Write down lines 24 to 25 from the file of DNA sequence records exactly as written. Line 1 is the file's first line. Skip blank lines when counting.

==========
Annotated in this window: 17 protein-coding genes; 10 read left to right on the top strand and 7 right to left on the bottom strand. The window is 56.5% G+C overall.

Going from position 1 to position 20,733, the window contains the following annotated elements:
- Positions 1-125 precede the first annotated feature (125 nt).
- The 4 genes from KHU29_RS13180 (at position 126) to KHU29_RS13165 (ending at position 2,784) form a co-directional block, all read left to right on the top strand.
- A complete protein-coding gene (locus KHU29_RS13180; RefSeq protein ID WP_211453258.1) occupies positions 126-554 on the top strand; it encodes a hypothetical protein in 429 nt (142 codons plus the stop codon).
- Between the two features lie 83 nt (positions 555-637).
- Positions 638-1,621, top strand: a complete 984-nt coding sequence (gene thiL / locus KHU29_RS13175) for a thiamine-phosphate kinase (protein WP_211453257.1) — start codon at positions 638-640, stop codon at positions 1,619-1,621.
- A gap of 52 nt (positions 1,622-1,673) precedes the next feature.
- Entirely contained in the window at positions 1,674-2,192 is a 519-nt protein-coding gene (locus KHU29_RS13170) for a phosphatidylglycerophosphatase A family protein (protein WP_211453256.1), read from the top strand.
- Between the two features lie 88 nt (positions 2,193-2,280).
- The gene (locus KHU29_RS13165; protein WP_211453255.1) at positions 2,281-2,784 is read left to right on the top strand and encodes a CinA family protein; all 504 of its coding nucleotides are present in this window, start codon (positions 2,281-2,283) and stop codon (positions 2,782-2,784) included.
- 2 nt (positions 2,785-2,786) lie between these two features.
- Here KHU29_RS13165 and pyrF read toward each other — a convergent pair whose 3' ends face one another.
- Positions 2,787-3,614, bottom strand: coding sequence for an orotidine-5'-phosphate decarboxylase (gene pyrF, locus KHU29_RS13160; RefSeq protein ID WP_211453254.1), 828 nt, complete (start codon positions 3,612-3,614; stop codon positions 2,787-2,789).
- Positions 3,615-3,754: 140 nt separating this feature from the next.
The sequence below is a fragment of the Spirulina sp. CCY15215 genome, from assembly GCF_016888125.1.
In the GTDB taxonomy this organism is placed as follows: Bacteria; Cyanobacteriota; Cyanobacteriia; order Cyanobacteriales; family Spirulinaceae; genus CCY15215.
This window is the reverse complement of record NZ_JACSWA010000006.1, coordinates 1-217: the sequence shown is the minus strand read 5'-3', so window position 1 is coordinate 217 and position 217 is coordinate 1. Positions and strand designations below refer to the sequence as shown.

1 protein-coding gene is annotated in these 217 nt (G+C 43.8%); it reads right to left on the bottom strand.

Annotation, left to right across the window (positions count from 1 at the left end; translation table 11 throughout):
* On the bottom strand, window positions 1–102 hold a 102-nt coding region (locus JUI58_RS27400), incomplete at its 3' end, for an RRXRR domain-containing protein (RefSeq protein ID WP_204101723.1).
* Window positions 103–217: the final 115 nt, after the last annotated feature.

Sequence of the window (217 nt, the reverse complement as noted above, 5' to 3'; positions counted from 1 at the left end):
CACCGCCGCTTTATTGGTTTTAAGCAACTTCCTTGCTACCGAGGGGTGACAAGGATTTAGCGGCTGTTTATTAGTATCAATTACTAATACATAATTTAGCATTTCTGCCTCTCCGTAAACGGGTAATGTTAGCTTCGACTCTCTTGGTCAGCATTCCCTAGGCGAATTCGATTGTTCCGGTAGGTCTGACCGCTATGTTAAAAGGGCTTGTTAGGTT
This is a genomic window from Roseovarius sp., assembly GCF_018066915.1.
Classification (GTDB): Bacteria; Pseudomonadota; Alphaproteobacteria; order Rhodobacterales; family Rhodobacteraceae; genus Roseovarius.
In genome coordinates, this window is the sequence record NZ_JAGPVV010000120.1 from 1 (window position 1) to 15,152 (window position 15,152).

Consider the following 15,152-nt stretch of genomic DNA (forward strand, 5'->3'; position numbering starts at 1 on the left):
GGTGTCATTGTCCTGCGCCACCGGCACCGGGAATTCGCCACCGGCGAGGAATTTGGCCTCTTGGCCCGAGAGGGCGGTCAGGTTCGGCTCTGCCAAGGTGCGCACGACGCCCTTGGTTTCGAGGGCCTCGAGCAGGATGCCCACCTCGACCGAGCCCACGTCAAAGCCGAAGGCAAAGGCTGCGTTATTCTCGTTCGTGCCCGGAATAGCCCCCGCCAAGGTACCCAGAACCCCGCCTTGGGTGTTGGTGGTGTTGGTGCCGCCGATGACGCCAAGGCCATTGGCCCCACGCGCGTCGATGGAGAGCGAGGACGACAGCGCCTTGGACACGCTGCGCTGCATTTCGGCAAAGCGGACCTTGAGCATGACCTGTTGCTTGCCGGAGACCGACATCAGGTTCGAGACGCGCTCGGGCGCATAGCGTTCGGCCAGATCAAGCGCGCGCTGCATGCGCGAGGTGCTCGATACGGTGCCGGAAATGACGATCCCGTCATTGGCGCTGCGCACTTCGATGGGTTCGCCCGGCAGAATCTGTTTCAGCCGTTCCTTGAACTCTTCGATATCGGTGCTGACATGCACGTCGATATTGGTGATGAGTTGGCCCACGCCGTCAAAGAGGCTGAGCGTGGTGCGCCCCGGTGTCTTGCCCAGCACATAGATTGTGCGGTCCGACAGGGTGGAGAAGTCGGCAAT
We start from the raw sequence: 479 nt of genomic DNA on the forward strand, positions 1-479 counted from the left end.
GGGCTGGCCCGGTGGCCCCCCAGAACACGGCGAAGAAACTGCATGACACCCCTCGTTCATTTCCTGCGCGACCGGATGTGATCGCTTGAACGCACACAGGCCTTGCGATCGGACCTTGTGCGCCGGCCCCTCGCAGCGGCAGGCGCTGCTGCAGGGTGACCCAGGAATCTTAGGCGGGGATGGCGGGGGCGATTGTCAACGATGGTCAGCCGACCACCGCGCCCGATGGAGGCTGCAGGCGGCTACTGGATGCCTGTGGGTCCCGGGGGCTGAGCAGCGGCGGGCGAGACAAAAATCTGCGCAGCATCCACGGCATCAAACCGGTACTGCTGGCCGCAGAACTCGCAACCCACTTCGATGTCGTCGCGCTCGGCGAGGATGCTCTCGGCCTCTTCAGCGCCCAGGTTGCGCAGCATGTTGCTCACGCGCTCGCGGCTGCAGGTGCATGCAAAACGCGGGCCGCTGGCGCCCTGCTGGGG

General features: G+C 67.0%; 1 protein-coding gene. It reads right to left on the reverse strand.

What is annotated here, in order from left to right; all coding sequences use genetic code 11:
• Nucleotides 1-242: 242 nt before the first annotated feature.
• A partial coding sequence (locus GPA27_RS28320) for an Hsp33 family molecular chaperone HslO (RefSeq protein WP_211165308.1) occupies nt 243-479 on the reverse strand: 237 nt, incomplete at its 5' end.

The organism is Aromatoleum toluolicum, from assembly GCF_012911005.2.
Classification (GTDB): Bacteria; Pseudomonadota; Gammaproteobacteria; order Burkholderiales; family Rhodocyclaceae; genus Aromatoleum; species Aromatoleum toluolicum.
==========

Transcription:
CACCGCCGCTTTATTGGTTTTAAGCAACTTCCTTGCTACCGAGGGGTGACAAGGATTTAGCGGCTGTTTATTAGTATCAATTACTAATACATAATTTAGCATTTCTGCCTCTCCGTAAACGGGTAATGTTAGCTTCGACTCTCTTGGTCAGCATTCCCTAGGCGAATTCGATTGTTCCGGTAGGTCTGACCGCTATGTTAAAAGGGCTTGTTAGGTT
This is a genomic window from Roseovarius sp., assembly GCF_018066915.1.